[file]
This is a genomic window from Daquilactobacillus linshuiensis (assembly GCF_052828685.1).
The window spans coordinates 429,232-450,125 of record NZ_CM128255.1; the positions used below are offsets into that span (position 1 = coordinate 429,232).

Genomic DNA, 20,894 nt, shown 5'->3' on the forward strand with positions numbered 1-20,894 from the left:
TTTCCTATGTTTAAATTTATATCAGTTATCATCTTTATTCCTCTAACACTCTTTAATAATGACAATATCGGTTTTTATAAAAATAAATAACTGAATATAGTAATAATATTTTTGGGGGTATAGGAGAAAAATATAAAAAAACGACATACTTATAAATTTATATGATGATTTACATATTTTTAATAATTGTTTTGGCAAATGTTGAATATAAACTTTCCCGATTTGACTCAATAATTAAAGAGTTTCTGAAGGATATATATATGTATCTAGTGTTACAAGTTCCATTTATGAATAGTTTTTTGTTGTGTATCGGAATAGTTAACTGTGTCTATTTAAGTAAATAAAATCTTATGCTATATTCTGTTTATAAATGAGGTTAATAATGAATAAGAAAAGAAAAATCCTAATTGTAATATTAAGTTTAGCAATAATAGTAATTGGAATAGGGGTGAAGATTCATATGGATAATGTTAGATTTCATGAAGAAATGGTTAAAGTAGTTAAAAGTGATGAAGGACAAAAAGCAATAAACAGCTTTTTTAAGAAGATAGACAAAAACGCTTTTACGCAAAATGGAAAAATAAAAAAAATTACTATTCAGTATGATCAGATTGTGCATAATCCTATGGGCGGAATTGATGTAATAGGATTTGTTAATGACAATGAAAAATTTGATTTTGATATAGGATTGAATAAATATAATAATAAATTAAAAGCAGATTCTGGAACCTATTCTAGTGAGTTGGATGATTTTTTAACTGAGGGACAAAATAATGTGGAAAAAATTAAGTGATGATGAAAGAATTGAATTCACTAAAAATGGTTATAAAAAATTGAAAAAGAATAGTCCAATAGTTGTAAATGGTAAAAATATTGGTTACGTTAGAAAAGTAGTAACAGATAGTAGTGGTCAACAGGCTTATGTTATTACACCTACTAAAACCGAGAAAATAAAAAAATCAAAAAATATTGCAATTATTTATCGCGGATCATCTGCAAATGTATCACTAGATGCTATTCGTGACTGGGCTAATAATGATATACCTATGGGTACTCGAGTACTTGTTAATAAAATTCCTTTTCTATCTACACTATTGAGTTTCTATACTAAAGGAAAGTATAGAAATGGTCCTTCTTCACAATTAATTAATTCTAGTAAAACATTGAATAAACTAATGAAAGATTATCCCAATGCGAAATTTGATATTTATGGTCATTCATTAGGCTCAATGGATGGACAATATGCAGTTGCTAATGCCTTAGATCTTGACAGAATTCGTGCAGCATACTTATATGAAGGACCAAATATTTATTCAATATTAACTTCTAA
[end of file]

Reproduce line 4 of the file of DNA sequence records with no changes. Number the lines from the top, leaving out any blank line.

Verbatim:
TTTCCTATGTTTAAATTTATATCAGTTATCATCTTTATTCCTCTAACACTCTTTAATAATGACAATATCGGTTTTTATAAAAATAAATAACTGAATATAGTAATAATATTTTTGGGGGTATAGGAGAAAAATATAAAAAAACGACATACTTATAAATTTATATGATGATTTACATATTTTTAATAATTGTTTTGGCAAATGTTGAATATAAACTTTCCCGATTTGACTCAATAATTAAAGAGTTTCTGAAGGATATATATATGTATCTAGTGTTACAAGTTCCATTTATGAATAGTTTTTTGTTGTGTATCGGAATAGTTAACTGTGTCTATTTAAGTAAATAAAATCTTATGCTATATTCTGTTTATAAATGAGGTTAATAATGAATAAGAAAAGAAAAATCCTAATTGTAATATTAAGTTTAGCAATAATAGTAATTGGAATAGGGGTGAAGATTCATATGGATAATGTTAGATTTCATGAAGAAATGGTTAAAGTAGTTAAAAGTGATGAAGGACAAAAAGCAATAAACAGCTTTTTTAAGAAGATAGACAAAAACGCTTTTACGCAAAATGGAAAAATAAAAAAAATTACTATTCAGTATGATCAGATTGTGCATAATCCTATGGGCGGAATTGATGTAATAGGATTTGTTAATGACAATGAAAAATTTGATTTTGATATAGGATTGAATAAATATAATAATAAATTAAAAGCAGATTCTGGAACCTATTCTAGTGAGTTGGATGATTTTTTAACTGAGGGACAAAATAATGTGGAAAAAATTAAGTGATGATGAAAGAATTGAATTCACTAAAAATGGTTATAAAAAATTGAAAAAGAATAGTCCAATAGTTGTAAATGGTAAAAATATTGGTTACGTTAGAAAAGTAGTAACAGATAGTAGTGGTCAACAGGCTTATGTTATTACACCTACTAAAACCGAGAAAATAAAAAAATCAAAAAATATTGCAATTATTTATCGCGGATCATCTGCAAATGTATCACTAGATGCTATTCGTGACTGGGCTAATAATGATATACCTATGGGTACTCGAGTACTTGTTAATAAAATTCCTTTTCTATCTACACTATTGAGTTTCTATACTAAAGGAAAGTATAGAAATGGTCCTTCTTCACAATTAATTAATTCTAGTAAAACATTGAATAAACTAATGAAAGATTATCCCAATGCGAAATTTGATATTTATGGTCATTCATTAGGCTCAATGGATGGACAATATGCAGTTGCTAATGCCTTAGATCTTGACAGAATTCGTGCAGCATACTTATATGAAGGACCAAATATTTATTCAATATTAACTTCTAA